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Math Help - Quadratic Equation general question

  1. #1
    Member cmf0106's Avatar
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    Quadratic Equation general question

    As we know the standard form of a quadratic equation is ax^2 + bx + c = 0

    But when B is equal to 0 in the above it looks like this ax^2 =c. However to get the c in the preceding to look like a standard quadratic equation you must add its inverse to the other side.

    Take this for example

    x^2 = 49 Obviously you could just do the \sqrt49 to get +- 7. But What if you wanted to put it in general quadratic form?

    If I wanted to put it general quadratic form would this be correct?
    x^2 - 49 = 0
    (x + 7)(x - 7) = 0

    Then just use the multiplicative property of zero to solve both equations and arrive at +- 7?

    So in conclusion has my reasoning and calculations been correct up to this point?

    Many thanks!
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  2. #2
    is up to his old tricks again! Jhevon's Avatar
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    Quote Originally Posted by cmf0106 View Post
    As we know the standard form of a quadratic equation is ax^2 + bx + c = 0

    But when B is equal to 0 in the above it looks like this ax^2 =c. However to get the c in the preceding to look like a standard quadratic equation you must add its inverse to the other side.

    Take this for example

    x^2 = 49 Obviously you could just do the \sqrt49 to get +- 7. But What if you wanted to put it in general quadratic form?

    If I wanted to put it general quadratic form would this be correct?
    x^2 - 49 = 0
    (x + 7)(x - 7) = 0

    Then just use the multiplicative property of zero to solve both equations and arrive at +- 7?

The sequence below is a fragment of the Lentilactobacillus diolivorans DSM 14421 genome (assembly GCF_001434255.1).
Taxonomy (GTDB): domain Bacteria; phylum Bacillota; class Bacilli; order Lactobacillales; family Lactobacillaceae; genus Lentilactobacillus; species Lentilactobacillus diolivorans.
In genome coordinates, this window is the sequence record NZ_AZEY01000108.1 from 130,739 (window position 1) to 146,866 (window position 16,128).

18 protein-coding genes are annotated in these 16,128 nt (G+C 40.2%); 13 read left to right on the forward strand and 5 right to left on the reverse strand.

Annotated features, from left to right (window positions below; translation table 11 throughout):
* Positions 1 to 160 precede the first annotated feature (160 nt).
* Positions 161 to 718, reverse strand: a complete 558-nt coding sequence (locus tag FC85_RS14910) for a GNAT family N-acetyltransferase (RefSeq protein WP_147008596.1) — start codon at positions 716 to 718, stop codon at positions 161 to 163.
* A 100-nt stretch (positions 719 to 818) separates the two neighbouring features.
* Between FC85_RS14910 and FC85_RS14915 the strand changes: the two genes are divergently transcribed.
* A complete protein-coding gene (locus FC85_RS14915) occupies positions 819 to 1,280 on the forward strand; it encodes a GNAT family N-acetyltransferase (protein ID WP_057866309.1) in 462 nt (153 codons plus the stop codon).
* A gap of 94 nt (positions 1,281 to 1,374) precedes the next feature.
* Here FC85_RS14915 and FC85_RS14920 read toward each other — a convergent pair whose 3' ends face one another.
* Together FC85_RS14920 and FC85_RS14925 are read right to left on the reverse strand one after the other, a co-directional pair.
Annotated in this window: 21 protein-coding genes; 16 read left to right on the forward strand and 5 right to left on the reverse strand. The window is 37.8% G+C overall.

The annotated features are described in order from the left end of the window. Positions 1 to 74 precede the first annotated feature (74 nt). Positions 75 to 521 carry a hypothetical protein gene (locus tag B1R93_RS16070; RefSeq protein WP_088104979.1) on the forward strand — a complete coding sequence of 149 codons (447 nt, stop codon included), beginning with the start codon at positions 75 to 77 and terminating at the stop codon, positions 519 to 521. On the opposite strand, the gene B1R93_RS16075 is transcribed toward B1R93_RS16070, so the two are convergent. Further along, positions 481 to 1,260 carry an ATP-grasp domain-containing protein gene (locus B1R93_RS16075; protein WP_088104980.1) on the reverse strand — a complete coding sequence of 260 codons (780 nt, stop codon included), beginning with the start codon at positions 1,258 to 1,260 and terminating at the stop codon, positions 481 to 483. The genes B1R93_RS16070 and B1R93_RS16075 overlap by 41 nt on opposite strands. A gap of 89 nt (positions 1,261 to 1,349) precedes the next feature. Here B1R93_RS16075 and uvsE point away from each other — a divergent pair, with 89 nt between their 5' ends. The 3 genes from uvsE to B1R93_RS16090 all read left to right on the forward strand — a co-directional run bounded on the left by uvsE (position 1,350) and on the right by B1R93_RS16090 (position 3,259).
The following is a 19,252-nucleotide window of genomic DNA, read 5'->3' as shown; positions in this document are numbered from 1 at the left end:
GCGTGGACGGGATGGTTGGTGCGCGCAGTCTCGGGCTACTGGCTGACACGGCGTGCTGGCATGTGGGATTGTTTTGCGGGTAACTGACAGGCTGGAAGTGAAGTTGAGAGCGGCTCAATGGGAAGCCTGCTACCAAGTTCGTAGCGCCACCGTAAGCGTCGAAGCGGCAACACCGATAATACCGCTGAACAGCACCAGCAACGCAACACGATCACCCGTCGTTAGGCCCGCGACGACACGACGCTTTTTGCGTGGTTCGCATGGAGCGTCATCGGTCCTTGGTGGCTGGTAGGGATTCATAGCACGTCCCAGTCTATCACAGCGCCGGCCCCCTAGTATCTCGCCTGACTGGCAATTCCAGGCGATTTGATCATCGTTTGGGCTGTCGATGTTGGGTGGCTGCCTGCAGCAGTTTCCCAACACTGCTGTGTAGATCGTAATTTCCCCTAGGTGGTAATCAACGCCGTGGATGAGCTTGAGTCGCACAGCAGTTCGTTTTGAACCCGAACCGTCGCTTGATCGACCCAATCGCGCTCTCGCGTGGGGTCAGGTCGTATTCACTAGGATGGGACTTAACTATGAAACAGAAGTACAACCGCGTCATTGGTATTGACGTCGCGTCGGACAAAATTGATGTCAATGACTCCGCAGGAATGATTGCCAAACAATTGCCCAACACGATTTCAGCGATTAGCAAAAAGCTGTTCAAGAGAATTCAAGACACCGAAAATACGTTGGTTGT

So in conclusion has my reasoning and calculations been correct up to this point?

    Many thanks!
    Um, yeah, pretty much
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  3. #3
    MHF Contributor Mathstud28's Avatar
    Joined
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    Pennsylvania
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    Quote Originally Posted by cmf0106 View Post
    As we know the standard form of a quadratic equation is ax^2 + bx + c = 0

    But when B is equal to 0 in the above it looks like this ax^2 =c. However to get the c in the preceding to look like a standard quadratic equation you must add its inverse to the other side.

    Take this for example

    x^2 = 49 Obviously you could just do the \sqrt49 to get +- 7. But What if you wanted to put it in general quadratic form?

    If I wanted to put it general quadratic form would this be correct?
    x^2 - 49 = 0
    (x + 7)(x - 7) = 0

    Then just use the multiplicative property of zero to solve both equations and arrive at +- 7?

    So in conclusion has my reasoning and calculations been correct up to this point?

    Many thanks!
    Yes, up to now your conclusion has been correct, but even more generally

    in ax^2+b+c=0 if we let b=0

    then by the quadratic formula the solution is

    \frac{0\pm\sqrt{0-4(a)(c)}}{2a}

    Which shows the fact that for a case where b=0 one of the two must have a negative coefficient otherwise ti would yield an imaginary result
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